More than 130,000 golf enthusiasts attended the RBC Heritage presented by Boeing last year and most probably weren’t aware they were enjoying life in the midst of a concerted focus on tournament sustainability.
Some signs of this effort might have been subtle to spectators: 100 recycling receptacles positioned around the course and concessions served in compostable or recyclable food packaging.
Other efforts might have been virtually unnoticeable: the recycling of 19 tons of waste; landscape debris being turned into mulch; and 100 percent renewable energy-sourced electricity saving 23 tons of CO2 emissions while reducing the total operational carbon footprint by 11 percent.
The RBC Heritage and Heritage Classic Foundation take the sustainability of the tournament at Harbour Town Golf Links seriously, very seriously. So does the Sea Pines Resort, which owns the course. This year’s Heritage will be held April 10-16.
“Pursuing a more sustainable event is a natural fit given the pride and history surrounding this great tournament,” said Morgan Hyde, Foundation vice president of operations. “We have been getting our feet wet the last couple of years and learning from Experience Green and the Golf Environmental Organization (GEO). Sustainability is more than just recycling cans. It’s been a learning curve for us.”
GEO, an international body that recognizes quality course management in a “sustainable and environmentally ethical manner,” has partnered with the Foundation to help the tournament attain the status of being a GEO Certified Tournament.
The Foundation also is collaborating with Experience Green, a non-profit county organization that educates individuals and businesses about sustainability of the environment.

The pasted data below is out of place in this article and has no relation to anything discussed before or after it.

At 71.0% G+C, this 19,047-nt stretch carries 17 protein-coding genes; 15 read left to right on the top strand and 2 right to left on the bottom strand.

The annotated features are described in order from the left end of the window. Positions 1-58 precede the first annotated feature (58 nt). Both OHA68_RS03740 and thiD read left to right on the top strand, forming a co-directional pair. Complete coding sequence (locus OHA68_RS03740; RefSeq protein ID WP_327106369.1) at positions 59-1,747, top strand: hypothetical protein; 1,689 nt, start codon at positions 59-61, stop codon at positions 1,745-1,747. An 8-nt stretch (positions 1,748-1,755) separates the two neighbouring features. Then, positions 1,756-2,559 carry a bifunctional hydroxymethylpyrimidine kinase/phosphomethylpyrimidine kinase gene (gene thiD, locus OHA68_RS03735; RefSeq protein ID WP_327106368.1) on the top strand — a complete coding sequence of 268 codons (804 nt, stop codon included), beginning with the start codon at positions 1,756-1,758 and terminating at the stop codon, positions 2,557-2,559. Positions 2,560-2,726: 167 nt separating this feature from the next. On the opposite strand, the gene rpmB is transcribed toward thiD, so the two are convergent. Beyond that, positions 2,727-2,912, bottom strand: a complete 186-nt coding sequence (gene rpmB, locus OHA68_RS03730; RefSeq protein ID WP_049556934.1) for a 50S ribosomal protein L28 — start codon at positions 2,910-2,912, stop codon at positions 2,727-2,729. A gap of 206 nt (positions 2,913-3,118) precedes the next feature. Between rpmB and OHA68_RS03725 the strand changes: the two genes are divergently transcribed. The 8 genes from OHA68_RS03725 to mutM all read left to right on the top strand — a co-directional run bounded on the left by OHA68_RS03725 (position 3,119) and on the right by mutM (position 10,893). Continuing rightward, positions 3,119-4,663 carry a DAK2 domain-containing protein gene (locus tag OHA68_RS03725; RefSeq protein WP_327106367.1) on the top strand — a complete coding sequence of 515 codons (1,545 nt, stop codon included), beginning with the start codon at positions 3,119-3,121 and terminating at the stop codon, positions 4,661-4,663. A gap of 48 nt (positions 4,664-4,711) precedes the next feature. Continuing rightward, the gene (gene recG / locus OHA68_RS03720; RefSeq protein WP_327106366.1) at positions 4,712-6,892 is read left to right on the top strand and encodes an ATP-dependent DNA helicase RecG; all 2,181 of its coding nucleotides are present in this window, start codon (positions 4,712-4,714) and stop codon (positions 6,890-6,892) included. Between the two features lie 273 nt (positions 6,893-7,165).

The Resort and Harbour Town Golf Links, designed in 1969 by Pete Dye and host of the premiere Heritage that year, and its two other public courses (Heron Point and Atlantic Dunes) earned the GEO certification in 2015.
Additionally, all three courses also notched the prestigious Audubon Cooperative Sanctuaries status in 2006 for their protection and preservation of the environment.
“The Sea Pines Resort is honored to achieve certification by the GEO for our commitment to sustainable environmental standards for our property,” said Resort president Steve Birdwell on the resort’s web site. “Our stewardship ensures our guests and members will enjoy this incredible nature-rich part of Hilton Head Island for generations to come.”
The GEO cites six criterion as part of its grading process: nature, energy, water, supply chain, community and pollution prevention. Its 2016 Sustainability Review of the Heritage tournament noted the efforts the Foundation has demonstrated on its path to certification.
“The 2016 RBC Heritage presented by Boeing is a showcase example of a major sporting event partnering with a renowned golf facility to demonstrate sustainability in and through golf,” GEO has said. For instance, all of the water used in course management is filtered and reused, and all engine oil and plastic containers are recycled.
“RBC and Heritage Foundation have really stepped up to work with GEO to attempt this certification of the event,” said Tony Wartko, resort director of facility services. “We have worked daily with the Foundation and their vendors over the last several months to implement sustainable purchasing practices… We work closely with (tournament director) Steve Wilmot and Morgan Hyde who taken the lead on producing a sustainable event.”
Resort staff, the Foundation and Sea Pines residents have assumed environmental stewardship from the beginning, as envisioned in the late 1950s by visionary developer Charles Fraser as a harmonious co-existence between nature and wildlife, people and buildings.
“The whole thing is, the environment is the golden goose,” said Wartko, who also is a certified green professional. “It lays its golden eggs, and we’ve lived with it since Charles Fraser was here… When people come here, they want to see the egrets, the blue herons and the alligators, and the only way you keep those around is by keeping the environment healthy.”
That demonstrates forward-thinking. So does heading back and forth to the tournament via park-and-ride shuttle transportation, bicycling, walking and carpooling.
As Wartko says, “Long term, it’s all about sustainability.”